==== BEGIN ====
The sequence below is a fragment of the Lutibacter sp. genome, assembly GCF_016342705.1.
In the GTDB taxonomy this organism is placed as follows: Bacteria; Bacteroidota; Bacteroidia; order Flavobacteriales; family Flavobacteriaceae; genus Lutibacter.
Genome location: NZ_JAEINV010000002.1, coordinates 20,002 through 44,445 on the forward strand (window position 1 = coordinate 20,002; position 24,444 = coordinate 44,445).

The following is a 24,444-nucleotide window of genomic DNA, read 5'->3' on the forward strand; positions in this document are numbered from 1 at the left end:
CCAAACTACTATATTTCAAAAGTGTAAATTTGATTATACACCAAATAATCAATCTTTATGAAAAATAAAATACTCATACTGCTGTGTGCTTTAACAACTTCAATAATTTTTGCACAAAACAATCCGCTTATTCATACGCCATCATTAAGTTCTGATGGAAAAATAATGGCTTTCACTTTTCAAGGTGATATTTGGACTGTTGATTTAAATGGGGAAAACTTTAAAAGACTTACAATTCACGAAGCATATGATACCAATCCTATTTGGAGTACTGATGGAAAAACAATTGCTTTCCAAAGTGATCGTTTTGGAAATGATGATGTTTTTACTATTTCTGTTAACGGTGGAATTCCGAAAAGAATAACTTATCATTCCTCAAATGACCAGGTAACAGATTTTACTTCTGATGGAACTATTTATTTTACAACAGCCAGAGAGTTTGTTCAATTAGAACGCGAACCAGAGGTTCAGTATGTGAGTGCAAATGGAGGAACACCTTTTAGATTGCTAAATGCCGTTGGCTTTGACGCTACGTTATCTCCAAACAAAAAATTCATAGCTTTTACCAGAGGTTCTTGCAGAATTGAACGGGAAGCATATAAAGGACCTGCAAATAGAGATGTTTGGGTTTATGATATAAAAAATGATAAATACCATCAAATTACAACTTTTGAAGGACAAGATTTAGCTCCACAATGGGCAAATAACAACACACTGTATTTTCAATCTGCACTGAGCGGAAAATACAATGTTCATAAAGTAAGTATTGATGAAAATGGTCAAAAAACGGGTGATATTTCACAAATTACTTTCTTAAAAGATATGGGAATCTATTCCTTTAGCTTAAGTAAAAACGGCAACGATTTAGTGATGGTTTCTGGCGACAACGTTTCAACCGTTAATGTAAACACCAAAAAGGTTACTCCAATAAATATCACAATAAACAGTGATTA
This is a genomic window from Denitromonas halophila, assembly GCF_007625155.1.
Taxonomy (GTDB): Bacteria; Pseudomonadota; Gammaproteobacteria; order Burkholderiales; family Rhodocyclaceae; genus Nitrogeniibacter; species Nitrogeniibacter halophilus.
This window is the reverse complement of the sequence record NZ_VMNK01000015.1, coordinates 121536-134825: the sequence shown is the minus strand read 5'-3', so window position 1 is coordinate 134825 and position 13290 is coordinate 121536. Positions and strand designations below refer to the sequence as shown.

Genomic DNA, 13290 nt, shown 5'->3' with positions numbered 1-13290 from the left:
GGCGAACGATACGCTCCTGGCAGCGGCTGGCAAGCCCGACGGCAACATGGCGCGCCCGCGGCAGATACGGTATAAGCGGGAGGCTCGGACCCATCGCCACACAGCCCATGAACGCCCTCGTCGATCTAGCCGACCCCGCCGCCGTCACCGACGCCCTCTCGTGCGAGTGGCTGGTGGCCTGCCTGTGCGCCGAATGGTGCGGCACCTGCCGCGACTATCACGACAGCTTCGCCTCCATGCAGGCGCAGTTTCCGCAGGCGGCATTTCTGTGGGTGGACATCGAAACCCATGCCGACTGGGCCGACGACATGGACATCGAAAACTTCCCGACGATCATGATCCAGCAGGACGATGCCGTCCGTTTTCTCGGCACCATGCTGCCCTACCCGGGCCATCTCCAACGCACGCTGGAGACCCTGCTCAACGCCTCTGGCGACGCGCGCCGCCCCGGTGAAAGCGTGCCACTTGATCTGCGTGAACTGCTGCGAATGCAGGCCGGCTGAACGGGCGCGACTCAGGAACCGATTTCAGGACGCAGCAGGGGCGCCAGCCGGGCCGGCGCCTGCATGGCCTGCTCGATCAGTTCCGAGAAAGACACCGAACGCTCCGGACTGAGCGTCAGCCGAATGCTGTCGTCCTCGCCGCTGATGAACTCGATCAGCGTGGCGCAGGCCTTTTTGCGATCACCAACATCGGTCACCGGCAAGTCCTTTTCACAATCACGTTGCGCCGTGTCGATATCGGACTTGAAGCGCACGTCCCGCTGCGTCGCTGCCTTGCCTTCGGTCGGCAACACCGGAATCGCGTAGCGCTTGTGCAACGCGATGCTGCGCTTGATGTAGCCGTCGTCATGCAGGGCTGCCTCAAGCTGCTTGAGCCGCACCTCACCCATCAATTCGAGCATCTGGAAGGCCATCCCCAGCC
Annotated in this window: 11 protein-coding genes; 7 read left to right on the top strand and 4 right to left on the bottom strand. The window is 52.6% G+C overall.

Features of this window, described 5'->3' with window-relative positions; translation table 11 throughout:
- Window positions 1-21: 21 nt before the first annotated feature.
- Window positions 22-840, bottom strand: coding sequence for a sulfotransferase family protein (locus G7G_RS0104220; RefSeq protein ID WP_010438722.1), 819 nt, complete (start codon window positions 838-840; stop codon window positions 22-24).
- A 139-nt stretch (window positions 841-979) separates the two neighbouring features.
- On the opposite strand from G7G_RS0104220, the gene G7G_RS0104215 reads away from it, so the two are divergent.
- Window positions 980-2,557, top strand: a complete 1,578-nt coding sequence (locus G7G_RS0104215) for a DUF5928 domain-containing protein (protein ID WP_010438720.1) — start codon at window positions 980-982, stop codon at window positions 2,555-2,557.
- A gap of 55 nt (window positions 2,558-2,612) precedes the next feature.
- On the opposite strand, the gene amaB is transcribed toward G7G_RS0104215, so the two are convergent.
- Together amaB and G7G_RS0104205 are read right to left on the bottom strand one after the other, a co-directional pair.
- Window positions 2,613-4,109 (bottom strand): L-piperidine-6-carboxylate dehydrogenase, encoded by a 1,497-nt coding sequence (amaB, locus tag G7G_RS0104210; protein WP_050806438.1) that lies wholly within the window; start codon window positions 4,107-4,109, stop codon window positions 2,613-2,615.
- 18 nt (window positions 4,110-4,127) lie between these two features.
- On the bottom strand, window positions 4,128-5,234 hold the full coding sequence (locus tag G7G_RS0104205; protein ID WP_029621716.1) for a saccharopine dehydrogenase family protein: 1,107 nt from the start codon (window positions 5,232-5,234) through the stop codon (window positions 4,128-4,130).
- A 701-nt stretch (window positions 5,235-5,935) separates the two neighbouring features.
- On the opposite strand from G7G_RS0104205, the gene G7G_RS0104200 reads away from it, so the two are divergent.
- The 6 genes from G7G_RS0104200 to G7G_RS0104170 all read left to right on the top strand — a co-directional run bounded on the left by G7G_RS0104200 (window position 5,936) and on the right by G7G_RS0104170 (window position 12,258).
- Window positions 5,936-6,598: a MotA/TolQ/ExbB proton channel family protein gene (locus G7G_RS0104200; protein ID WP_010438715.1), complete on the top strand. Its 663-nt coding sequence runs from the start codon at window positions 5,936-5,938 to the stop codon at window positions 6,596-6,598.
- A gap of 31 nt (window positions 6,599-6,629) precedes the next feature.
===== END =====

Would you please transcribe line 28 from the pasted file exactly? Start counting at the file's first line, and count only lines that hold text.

- A gap of 31 nt (window positions 6,599-6,629) precedes the next feature.